Clare take on Kerry this evening in the second round of the Munster Minor Football championship Phase Two.
Dermot Coughlan’s side make the trip to Austin Stack Park in Tralee to face a Kingdom outfit who are bidding for a sixth provincial title. The Banner come into the game off the back of a 3-9 to 0-14 loss against Cork last week, meaning they must beat Kerry in order to progress to the provincial decider.
2019 has seen Clare already play five games in the newly revamped minor series, and claimed silverware after beating Tipperary in the Phase One Darrel Darcy final.
Manager Dermot Coughlan is looking forward to the challenge.
“It is all coming down to our last game which is our fifth of the year. We are coming in off the back of a real championship game against Cork last week in Cusack Park. It is all down to this one now and we know we have to win to stay in it and we know what is stake so we can’t wait now. Our lads got great accolades all year but I think they really stood up and were counted last week despite the loss. It was a really psychical Cork team with a good number on the age of 17 and our lads really took the game to them. There were no defensive structures and they never really sat back so they deserve huge credit for that” he noted.
The new structure for the minor championship this season saw Clare in the initial phase against Limerick, Tipperary and Waterford. Victories over the Shannonsiders and the Premier in the first two games saw the Banner through to the Phase One final, but a late Waterford goal in the last game of the group phase saw the Deise beating an under strength Clare outfit. They regrouped before facing Tipperary again, where a brilliant performance in the Gaelic Grounds saw them lifting silverware and reaching the next stage. Coughlan admits they have learned a huge amount from the campaign to date.
“The first night we played Tipperary in Ennis was a cagey affair because I think both sides knew they would likely be meeting again. That is how it transpired and there was no doubt about who was the better team that evening. The quality of football our lads played was outstanding and they really established themselves as the top team in that Phase One competition. The Cork game was a tough one to take because we outscored them in terms of actual scores on the night but goals win matches and you would be disappointed with a couple of them alright. You can’t fault the lads one bit though because they are going out to play with the game plan that is there. We said when the ball is there we are going to attack and go for it. It was the same in every game we played this year and you are running the risk of those sucker punch goals when you play like that but at underage football, you cannot have any negativity and you just have to go for it. I would back the lads all the way on that. When you see a Cork team trying to drop back the wing-forwards and put 10 or 12 bodies behind the ball, you know you are doing something right in the type of football we are trying to play. We had them on the ropes and they really went for it all the way to the final whistle and we couldn’t ask for any more from them” he said.
Coughlan and his management team were noticeably unhappy with some of the decisions that did not go the way of their team, particularly in relation to some of the challenges dished out to star forward Shane Meehan in the course of the game. The 1992 Munster championship winner feels officials need to work better as a unit to protect players.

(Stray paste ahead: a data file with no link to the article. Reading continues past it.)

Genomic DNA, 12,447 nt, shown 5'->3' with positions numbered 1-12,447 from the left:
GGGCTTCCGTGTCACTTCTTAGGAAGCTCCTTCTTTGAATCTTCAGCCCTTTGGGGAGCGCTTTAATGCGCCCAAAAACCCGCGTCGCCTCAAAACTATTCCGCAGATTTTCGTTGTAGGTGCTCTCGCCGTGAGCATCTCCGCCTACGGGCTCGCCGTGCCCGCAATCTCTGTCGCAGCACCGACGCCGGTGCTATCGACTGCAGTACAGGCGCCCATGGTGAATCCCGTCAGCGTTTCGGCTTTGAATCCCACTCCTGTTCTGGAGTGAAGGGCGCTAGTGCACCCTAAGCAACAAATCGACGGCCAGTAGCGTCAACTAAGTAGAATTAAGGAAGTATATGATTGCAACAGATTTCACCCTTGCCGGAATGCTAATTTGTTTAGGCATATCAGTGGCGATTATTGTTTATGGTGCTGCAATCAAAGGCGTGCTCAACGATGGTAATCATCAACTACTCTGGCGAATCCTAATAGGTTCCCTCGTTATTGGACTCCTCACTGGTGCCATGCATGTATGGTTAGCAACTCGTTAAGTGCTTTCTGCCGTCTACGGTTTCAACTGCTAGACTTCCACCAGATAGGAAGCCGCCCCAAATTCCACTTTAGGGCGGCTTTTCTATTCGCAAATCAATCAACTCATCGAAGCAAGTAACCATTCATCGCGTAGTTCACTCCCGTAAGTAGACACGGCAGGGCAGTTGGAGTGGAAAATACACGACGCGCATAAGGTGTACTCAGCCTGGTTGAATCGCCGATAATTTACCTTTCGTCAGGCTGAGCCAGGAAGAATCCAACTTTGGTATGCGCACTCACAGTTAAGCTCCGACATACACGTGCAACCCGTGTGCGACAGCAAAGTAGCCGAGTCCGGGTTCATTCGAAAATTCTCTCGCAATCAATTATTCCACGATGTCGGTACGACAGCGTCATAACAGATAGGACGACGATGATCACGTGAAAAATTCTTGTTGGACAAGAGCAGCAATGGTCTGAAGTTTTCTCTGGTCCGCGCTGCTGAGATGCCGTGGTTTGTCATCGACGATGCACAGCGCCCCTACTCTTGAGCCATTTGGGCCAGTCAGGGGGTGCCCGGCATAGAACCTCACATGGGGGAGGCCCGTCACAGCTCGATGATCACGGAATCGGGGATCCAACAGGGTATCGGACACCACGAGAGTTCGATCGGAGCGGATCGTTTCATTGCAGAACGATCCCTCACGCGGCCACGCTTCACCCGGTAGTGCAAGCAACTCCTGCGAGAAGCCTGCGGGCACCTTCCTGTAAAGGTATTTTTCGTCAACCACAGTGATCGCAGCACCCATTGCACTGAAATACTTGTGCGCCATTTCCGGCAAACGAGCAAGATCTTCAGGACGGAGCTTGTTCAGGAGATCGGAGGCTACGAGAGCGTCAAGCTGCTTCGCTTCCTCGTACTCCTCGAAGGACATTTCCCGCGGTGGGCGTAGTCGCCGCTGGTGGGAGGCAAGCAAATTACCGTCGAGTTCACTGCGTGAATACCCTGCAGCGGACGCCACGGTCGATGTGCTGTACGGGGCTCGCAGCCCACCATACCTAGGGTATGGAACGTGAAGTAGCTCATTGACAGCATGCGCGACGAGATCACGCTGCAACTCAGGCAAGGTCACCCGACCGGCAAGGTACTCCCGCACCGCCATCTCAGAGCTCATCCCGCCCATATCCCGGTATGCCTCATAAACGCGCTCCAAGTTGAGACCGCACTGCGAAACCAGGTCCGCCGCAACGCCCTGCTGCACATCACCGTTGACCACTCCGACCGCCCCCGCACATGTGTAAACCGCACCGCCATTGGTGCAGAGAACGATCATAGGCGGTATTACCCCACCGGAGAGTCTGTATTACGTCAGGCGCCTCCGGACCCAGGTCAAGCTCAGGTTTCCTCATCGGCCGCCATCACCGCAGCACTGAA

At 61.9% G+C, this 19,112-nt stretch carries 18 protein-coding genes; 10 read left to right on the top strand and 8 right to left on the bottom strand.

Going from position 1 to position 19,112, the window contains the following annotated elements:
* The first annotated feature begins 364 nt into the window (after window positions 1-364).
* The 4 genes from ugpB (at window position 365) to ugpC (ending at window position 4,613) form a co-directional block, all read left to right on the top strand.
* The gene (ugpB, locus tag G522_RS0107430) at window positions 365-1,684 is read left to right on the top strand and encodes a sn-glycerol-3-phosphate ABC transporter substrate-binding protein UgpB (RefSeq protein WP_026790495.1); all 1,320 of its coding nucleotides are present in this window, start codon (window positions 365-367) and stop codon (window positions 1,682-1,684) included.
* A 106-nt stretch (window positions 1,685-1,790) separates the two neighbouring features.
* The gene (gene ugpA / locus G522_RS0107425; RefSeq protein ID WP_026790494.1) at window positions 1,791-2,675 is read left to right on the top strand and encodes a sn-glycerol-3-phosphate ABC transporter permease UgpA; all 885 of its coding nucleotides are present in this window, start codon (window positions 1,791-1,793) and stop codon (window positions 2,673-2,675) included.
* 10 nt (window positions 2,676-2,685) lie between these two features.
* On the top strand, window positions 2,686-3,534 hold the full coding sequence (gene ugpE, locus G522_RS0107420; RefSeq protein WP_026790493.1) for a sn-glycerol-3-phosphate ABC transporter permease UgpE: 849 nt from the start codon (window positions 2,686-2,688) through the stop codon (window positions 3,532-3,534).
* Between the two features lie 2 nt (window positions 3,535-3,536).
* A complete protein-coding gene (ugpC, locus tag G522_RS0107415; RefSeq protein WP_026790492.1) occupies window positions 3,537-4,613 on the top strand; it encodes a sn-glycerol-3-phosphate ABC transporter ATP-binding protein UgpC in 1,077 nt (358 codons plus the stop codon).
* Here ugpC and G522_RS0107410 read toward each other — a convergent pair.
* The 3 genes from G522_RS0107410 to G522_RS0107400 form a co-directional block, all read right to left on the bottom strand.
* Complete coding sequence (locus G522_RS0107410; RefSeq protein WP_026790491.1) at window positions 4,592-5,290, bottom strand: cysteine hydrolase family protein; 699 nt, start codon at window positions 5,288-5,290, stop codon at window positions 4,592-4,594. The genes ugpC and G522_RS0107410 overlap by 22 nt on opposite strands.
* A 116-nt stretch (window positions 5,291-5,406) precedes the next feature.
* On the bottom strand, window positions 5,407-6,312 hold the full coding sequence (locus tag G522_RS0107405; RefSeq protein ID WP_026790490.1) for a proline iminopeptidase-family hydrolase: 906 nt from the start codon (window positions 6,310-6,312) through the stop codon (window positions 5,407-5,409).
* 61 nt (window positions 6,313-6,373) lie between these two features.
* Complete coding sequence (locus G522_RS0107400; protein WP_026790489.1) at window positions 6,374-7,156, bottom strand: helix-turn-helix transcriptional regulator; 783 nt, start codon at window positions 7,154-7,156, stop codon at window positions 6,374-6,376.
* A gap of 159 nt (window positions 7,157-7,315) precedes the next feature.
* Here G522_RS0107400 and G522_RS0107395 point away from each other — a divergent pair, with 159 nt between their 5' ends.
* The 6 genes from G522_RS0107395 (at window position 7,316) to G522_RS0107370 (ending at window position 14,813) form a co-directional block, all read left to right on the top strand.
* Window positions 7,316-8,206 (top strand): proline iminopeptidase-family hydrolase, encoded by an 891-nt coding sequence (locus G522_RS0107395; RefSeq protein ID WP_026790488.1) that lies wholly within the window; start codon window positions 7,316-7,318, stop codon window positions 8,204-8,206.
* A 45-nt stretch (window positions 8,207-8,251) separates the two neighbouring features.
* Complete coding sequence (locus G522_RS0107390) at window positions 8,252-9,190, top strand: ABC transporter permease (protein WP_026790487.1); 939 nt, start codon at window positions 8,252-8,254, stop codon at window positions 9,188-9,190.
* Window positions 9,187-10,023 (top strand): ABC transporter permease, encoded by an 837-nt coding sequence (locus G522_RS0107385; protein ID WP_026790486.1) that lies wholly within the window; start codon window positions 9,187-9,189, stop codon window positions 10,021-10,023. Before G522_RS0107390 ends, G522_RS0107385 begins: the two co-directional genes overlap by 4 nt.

He said: “We wouldn’t be happy with it and I am not one usually for complaining about referees. I flagged it early in the game to the fourth official and the answer I got was that it is up to the linesman and the referee to spot it. I said all the tackles were when he was on the ball and were in front of the referee. There were head high tackles going in and the ref had a poor night at the office in my opinion. On the letter of the law, the referees first job is to protect the player. That’s what he is out there to do and ref the game within the rules. When you see high tackles like that going unchecked, it leads to frustration for the players and management and then seeps into the stands to the supporters watching this going on”.
The clash with the Kingdom is unquestionably the toughest task Clare have faced so far, with the champions dishing out a 3-19 to 1-9 beating to Cork in their only game to date. Coughlan feels his squad are looking forward to pitting themselves against the holders.
“There can be no doubt but they are true champions. They’ve won five in a row and beat Cork by 16 points in the first round. They are a quality side, but having all that said we are going down to have a real go at them. There is going to be no negativity on our part and whatever happens on the night, it won’t be from the want of effort. We are going out to play the football we have played all year. We have encouraged them to have a go and keep moving forward and have a cut at it when the chance is on so we won’t be changing at this stage. We are up against a top quality side but this is what you want and this is why we play the game. We have had a good year so far and the one thing I feel that has contributed to that is the new system. They are trying to get more games for lads and that is crucial. If you keep winning, you are guaranteed four games in Phase One, and another two games after that. That is a potential for six games, which under the old system could have been the equivalent of three years football for the so called weaker teams. What you would hope then is that lads come through to senior level and hopefully see eight or nine of them lining out for Clare. If that happens, then this campaign has been a success” he concluded.
Throw in on Thursday evening at Austin Stack Park in Tralee is at 7pm